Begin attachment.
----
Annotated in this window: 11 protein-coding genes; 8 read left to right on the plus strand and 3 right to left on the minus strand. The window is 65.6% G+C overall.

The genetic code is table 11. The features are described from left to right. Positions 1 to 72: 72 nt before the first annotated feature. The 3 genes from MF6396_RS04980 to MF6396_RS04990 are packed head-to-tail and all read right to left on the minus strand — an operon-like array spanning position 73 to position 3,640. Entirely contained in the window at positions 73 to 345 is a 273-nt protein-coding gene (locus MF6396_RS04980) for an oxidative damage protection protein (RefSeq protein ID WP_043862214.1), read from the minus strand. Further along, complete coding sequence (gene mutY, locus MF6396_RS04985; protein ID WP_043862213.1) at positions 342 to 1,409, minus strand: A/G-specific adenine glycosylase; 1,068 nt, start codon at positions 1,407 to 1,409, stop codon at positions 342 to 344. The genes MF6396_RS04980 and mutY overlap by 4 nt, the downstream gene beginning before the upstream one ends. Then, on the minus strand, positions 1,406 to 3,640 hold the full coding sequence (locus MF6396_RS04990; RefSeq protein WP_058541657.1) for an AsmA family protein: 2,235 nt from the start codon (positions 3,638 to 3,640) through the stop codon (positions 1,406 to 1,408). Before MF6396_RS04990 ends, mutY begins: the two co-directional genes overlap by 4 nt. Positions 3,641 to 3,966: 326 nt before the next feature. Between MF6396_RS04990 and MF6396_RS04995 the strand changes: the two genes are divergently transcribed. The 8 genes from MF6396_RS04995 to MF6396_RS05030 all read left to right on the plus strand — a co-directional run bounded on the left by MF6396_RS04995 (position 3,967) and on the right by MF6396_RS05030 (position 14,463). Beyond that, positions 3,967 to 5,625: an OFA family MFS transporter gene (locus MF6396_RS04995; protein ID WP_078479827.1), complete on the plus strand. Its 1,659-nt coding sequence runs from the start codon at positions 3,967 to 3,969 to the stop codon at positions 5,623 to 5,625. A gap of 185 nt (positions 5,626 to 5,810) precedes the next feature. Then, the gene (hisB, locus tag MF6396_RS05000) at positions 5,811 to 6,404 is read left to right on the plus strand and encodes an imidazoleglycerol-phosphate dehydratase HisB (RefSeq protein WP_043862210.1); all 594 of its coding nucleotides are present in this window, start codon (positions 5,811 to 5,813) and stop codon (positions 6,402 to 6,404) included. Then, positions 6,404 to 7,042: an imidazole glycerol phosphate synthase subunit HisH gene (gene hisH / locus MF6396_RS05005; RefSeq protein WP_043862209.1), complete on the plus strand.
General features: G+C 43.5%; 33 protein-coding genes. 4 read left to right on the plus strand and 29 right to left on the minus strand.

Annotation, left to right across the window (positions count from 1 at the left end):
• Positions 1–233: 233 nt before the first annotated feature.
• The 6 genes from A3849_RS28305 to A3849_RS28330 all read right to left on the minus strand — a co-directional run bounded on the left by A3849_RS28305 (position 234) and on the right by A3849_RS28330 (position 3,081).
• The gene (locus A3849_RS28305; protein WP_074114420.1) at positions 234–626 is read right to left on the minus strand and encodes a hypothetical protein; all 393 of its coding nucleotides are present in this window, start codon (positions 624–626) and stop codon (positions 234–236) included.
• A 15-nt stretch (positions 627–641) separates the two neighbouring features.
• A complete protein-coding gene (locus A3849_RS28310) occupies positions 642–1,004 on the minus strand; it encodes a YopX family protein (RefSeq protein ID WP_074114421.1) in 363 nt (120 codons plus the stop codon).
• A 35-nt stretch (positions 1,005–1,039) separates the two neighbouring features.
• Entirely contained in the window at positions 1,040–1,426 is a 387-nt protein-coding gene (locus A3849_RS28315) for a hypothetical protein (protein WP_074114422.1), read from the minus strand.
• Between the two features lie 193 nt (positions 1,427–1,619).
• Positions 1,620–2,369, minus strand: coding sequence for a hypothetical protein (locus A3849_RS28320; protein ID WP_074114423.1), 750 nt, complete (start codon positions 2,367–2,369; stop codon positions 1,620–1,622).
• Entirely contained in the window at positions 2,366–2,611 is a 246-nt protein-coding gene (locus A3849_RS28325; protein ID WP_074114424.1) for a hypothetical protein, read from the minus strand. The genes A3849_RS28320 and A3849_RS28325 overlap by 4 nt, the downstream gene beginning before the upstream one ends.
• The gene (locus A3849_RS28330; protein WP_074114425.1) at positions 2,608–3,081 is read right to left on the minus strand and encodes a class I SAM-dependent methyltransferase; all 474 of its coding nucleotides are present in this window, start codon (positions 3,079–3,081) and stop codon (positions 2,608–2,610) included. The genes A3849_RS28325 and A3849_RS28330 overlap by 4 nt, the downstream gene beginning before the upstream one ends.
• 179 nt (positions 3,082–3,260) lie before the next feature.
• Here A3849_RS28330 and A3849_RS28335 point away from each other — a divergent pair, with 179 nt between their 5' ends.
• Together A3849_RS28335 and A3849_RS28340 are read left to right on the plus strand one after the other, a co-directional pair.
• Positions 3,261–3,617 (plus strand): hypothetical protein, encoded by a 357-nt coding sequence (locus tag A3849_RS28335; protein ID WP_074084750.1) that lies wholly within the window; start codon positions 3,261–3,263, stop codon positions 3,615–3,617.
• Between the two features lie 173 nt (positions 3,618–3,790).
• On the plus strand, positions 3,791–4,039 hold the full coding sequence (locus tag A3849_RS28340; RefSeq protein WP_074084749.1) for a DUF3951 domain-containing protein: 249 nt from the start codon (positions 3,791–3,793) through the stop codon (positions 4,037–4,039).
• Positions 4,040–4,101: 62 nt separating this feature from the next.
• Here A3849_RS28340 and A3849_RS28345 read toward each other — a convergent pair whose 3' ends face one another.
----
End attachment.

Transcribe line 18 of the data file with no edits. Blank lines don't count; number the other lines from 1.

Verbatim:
• Together A3849_RS28335 and A3849_RS28340 are read left to right on the plus strand one after the other, a co-directional pair.